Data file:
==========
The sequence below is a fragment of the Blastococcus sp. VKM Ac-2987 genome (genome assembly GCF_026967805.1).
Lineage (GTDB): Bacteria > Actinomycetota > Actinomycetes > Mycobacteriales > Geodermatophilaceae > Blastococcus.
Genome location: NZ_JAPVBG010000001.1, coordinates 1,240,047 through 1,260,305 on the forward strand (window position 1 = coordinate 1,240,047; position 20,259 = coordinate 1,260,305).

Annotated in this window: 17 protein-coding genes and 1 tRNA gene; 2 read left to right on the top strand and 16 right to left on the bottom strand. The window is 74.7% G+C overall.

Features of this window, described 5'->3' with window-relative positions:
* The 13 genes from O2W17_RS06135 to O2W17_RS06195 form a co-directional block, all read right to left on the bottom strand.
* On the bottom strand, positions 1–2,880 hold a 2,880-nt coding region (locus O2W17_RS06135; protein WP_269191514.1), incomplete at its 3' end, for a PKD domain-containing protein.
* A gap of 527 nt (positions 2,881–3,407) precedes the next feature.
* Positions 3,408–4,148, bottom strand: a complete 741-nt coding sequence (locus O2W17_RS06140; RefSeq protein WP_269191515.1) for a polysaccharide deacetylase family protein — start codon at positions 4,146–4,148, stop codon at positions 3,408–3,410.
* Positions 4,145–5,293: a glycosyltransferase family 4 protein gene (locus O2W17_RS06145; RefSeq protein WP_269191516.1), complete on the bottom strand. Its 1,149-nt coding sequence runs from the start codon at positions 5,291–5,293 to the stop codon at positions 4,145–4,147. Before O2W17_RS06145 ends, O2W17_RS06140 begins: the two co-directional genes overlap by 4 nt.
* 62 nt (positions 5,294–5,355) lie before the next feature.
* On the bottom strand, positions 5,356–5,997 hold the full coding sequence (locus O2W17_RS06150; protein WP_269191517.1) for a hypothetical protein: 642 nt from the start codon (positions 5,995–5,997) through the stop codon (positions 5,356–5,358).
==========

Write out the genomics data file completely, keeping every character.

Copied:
The sequence below is a fragment of the Blastococcus sp. VKM Ac-2987 genome (genome assembly GCF_026967805.1).
Lineage (GTDB): Bacteria > Actinomycetota > Actinomycetes > Mycobacteriales > Geodermatophilaceae > Blastococcus.
Genome location: NZ_JAPVBG010000001.1, coordinates 1,240,047 through 1,260,305 on the forward strand (window position 1 = coordinate 1,240,047; position 20,259 = coordinate 1,260,305).

Annotated in this window: 17 protein-coding genes and 1 tRNA gene; 2 read left to right on the top strand and 16 right to left on the bottom strand. The window is 74.7% G+C overall.

Features of this window, described 5'->3' with window-relative positions:
* The 13 genes from O2W17_RS06135 to O2W17_RS06195 form a co-directional block, all read right to left on the bottom strand.
* On the bottom strand, positions 1–2,880 hold a 2,880-nt coding region (locus O2W17_RS06135; protein WP_269191514.1), incomplete at its 3' end, for a PKD domain-containing protein.
* A gap of 527 nt (positions 2,881–3,407) precedes the next feature.
* Positions 3,408–4,148, bottom strand: a complete 741-nt coding sequence (locus O2W17_RS06140; RefSeq protein WP_269191515.1) for a polysaccharide deacetylase family protein — start codon at positions 4,146–4,148, stop codon at positions 3,408–3,410.
* Positions 4,145–5,293: a glycosyltransferase family 4 protein gene (locus O2W17_RS06145; RefSeq protein WP_269191516.1), complete on the bottom strand. Its 1,149-nt coding sequence runs from the start codon at positions 5,291–5,293 to the stop codon at positions 4,145–4,147. Before O2W17_RS06145 ends, O2W17_RS06140 begins: the two co-directional genes overlap by 4 nt.
* 62 nt (positions 5,294–5,355) lie before the next feature.
* On the bottom strand, positions 5,356–5,997 hold the full coding sequence (locus O2W17_RS06150; protein WP_269191517.1) for a hypothetical protein: 642 nt from the start codon (positions 5,995–5,997) through the stop codon (positions 5,356–5,358).